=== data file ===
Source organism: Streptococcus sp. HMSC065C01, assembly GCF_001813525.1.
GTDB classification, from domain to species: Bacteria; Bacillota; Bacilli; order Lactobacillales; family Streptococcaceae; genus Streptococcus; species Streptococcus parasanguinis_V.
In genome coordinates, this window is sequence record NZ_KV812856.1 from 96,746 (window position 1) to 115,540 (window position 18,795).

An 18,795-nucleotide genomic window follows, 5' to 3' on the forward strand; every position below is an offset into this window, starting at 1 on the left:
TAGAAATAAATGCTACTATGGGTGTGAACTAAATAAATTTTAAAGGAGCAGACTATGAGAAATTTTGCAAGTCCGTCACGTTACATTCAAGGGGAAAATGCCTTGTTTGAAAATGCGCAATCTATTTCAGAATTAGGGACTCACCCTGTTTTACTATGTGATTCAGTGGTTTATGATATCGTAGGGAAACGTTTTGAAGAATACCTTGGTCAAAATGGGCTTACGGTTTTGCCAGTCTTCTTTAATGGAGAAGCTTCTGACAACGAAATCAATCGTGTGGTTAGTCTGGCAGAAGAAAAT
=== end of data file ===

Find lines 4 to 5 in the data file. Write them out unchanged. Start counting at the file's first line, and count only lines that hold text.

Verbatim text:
An 18,795-nucleotide genomic window follows, 5' to 3' on the forward strand; every position below is an offset into this window, starting at 1 on the left:
TAGAAATAAATGCTACTATGGGTGTGAACTAAATAAATTTTAAAGGAGCAGACTATGAGAAATTTTGCAAGTCCGTCACGTTACATTCAAGGGGAAAATGCCTTGTTTGAAAATGCGCAATCTATTTCAGAATTAGGGACTCACCCTGTTTTACTATGTGATTCAGTGGTTTATGATATCGTAGGGAAACGTTTTGAAGAATACCTTGGTCAAAATGGGCTTACGGTTTTGCCAGTCTTCTTTAATGGAGAAGCTTCTGACAACGAAATCAATCGTGTGGTTAGTCTGGCAGAAGAAAAT